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Royals fail to take advantage of Chen’s solid start

  • Kansas City Star
  • Published Friday, July 12, 2013, at 11:01 p.m.

— Veteran lefty Bruce Chen, in case he hadn’t been paying attention, got a quick initiation Friday as to what life can be like now that he’s back in the Royals’ rotation.

Limited run support. Or in this case, none.

Chen worked six scoreless innings for nothing more than a no-decision — and that was still the best part of Friday’s 3-0 loss to Cleveland at Progressive Field.

“I’m very happy with the way I pitched today,” he said. “I felt I gave my team a chance to win. I did everything I could to help this team win.”

All of that and more. Chen just didn’t get any help.

Not from a lineup that reverted to its snoozy May form. And not from two of his former bullpen partners; the Indians swarmed over Tim Collins and Aaron Crow for three quick and decisive runs in the seventh inning.

It amounted to a dreadful follow-up to Thursday’s 8-4 loss at New York when the Royals built leads of 3-0 and 4-1 for Ervin Santana before seeing it slip away.

Turn the last two games around, and the Royals are at .500. Instead, they find themselves at 43-47.

“We did have an opportunity with the leadoff triple in the fifth inning,” manager Ned Yost said. “We ended up loading the bases with one out. Couldn’t push anything across.

“In the seventh inning, they led the inning off with five straight hits.”

Let’s start with the positive.

Chen was terrific. He personified what a finesse lefty can do to a lineup when in top form by limiting the Tribe to just one hit in six innings while striking out four and walking one.

“I've seen him do that for so many years,” Indians manager Terry Francona said. “If you try to do too much, you just play right into it. He adds a little, he takes a little off. Different angles, up down.

“He really knows how to pitch. He frustrated us.”

The problem was Cleveland starter Corey Kluber (7-5) was nearly as good. The Royals had him on the ropes only once — in the fifth, when they got a leadoff triple from David Lough and went on to load the bases with one out.

And got squat.

Kluber departed with two outs in the eighth with a runner on first. Joe Smith got the final out in that inning before Cody Allen, with closer Chris Perez unavailable, survived a bases-loaded threat in the ninth.

Mike Moustakas singled with one out and went to third on Alcides Escobar’s two-out single. After Escobar took second on indifference, pinch-hitter George Kottaras drew a walk that loaded the bases.

Allen finally ended the game when Jarrod Dyson took a third strike. So the end offered a final jolt of frustration.

But the game turned in the seventh as soon as Collins (2-4) replaced Chen.

Jason Kipnis led off with a sharp single through the left side, and Nick Swisher followed by pulling a single to left that moved Kipnis to second.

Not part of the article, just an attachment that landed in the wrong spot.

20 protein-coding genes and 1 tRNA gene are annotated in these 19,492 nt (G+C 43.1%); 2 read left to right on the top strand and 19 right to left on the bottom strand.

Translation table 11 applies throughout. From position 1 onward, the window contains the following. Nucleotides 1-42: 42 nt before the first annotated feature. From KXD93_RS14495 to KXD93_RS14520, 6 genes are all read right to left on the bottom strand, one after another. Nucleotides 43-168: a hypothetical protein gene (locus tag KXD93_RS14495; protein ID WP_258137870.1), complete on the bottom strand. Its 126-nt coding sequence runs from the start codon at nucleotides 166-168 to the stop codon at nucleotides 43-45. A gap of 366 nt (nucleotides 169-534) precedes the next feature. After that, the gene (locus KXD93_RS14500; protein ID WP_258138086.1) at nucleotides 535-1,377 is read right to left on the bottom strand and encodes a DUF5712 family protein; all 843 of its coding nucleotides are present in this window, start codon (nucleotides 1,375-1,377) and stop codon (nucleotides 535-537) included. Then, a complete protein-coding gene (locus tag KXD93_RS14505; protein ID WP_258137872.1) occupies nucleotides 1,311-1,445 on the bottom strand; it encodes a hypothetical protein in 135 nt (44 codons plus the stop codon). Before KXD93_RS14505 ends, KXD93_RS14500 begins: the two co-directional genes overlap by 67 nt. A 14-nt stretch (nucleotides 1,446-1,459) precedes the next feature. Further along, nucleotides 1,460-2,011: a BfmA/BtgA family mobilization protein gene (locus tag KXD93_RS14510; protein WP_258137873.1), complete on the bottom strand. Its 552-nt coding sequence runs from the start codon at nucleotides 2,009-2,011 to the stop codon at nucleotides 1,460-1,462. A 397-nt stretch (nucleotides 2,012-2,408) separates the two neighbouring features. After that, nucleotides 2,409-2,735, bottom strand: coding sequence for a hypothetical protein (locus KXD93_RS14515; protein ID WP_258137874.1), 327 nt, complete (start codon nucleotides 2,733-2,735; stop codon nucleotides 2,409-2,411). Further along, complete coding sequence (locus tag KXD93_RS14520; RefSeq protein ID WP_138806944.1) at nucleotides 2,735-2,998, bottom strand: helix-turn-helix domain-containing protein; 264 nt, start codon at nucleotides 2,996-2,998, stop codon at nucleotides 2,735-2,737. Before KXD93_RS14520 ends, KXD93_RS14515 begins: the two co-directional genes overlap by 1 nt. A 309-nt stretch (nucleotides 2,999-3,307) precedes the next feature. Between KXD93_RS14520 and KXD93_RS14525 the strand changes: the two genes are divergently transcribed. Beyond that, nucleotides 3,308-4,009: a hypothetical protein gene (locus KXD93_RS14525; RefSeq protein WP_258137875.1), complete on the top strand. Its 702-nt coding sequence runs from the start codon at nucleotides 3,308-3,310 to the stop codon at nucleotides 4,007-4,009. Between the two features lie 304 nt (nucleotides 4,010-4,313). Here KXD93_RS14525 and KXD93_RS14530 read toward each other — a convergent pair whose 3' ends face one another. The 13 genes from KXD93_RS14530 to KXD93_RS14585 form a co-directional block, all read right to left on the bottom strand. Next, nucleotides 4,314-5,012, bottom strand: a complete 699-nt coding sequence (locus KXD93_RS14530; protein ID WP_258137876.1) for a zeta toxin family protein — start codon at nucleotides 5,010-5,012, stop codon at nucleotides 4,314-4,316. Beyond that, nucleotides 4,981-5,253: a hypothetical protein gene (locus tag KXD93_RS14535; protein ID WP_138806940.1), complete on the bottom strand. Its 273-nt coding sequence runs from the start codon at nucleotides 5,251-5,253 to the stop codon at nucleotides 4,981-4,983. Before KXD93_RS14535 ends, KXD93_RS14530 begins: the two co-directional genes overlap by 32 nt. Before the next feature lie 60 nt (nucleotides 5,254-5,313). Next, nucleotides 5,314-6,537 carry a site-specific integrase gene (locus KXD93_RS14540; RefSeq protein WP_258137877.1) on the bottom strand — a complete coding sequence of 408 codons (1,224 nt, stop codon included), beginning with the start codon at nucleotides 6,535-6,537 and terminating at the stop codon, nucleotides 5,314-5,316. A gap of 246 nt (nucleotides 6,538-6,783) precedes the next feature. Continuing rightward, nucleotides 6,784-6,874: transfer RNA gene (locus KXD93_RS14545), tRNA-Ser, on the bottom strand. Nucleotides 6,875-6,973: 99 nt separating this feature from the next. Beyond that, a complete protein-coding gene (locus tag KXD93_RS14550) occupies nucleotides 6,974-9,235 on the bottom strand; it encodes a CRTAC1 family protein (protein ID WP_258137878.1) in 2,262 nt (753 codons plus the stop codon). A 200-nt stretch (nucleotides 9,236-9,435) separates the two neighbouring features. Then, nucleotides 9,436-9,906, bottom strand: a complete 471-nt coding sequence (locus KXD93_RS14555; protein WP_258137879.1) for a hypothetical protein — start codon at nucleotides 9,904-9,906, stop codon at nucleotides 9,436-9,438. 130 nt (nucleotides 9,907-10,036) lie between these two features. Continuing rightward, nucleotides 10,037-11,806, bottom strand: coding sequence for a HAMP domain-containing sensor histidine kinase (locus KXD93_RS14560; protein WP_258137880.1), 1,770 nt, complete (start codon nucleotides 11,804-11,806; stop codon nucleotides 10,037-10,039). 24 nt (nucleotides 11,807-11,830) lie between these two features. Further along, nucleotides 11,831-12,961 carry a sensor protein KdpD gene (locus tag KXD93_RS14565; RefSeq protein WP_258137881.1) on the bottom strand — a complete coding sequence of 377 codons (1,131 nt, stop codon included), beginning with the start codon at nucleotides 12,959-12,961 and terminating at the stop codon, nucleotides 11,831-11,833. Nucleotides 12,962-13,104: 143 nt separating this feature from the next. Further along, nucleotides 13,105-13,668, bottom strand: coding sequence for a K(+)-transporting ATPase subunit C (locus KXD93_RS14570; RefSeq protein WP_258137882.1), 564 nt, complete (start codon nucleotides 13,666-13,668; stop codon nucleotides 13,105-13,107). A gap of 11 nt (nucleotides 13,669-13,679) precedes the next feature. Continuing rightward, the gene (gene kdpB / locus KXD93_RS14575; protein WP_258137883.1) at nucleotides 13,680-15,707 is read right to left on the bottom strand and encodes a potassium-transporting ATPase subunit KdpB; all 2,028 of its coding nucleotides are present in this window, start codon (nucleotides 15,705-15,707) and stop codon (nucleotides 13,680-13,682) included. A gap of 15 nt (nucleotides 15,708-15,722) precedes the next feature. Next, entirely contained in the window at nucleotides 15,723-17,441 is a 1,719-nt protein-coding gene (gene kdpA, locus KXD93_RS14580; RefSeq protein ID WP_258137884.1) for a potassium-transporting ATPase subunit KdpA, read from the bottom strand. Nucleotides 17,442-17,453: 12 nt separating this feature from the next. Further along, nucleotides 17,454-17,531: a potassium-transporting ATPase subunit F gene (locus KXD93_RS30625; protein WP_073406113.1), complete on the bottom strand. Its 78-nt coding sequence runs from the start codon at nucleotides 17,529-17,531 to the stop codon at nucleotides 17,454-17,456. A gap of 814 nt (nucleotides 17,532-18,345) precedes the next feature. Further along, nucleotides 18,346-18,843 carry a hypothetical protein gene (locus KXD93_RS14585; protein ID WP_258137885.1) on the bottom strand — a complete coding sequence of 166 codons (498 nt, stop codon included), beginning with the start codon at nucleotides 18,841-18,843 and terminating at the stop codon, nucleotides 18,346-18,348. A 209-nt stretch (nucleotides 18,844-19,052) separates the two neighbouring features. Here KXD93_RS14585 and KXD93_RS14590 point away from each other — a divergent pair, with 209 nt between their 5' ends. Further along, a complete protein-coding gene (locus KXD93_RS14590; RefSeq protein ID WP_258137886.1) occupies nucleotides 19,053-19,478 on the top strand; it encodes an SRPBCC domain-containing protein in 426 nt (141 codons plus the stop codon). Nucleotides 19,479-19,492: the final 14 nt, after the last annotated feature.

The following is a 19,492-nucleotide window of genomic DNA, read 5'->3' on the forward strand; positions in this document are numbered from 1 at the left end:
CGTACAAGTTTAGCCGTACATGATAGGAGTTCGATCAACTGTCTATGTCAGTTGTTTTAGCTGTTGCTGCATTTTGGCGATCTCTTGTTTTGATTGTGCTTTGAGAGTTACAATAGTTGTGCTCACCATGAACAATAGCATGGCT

That earned a quick hook for Collins.

“They got two hits,” he said. “I made the pitches I wanted to, and they put good swings on them. That’s the last thing I wanted to do after Bruce pitched a heck of a game.

“I wanted to go out there and pound the strike zone. So I did, and they got two hits.”

In came Crow — and things got worse.

“My job there is to keep those runs from scoring,” he said, “and I didn’t do it.”

First, Carlos Santana lashed an RBI single up the middle. Dyson made a strong throw home, but Salvy Perez took it in front of the plate — and Kipnis slid around the tag for the game’s first run.

“I kind of got lucky,” Kipnis said, “with a good slide.”

Power-hitter Mark Reynolds then surprised everyone by pushing a perfect bunt to the left side past Crow for a single that loaded the bases.

“He hasn’t bunted all year that we know of,” Yost said. “It was kind of a heads-up play.”

Michael Bourn delivered the knockout by lining a two-run pinch double into center for a 3-0 lead.

“It was down and in,” Crow said. “It was a great piece of hitting by him. He almost hit it off the ground. So you’ve just got to tip your cap on that.”

Crow finally steadied; he stranded runners at second and third by retiring the next three hitters. Much too late.

Now go back a few innings to see how the Royals squandered a similar opportunity after Lough started the fifth with a hard grounder past Swisher at first that plugged the right-field corner for a triple.

Lough probably should have scored when, with the infield back, Escobar lined a low one-hopper to Kipnis at second. Lough hesitated a moment — “It kind of froze me.” — before choosing, with no outs, to hold third.

Even so, the opportunity blossomed when Kluber walked Elliot Johnson and, after Johnson stole second, loaded the bases by walking Dyson.

Kluber turned the inning around by striking out Alex Gordon on a full-court breaking ball off the plate. The Royals left the bases loaded when Eric Hosmer hit a tapper back to Kluber, who won the race to first.

Cleveland didn’t get its first hit until Santana opened the bottom of that inning with a double in the fifth. Chen retired the next three hitters, and then breezed through the sixth on three pop-ups before Yost went to the bullpen.

“He’d done his job,” Yost said. “Six strong innings. He was at 85 (pitches) his last time out, and we were going to take him somewhere between 90 and 100 today. He did just that.”

The Royals needed more. From somebody.

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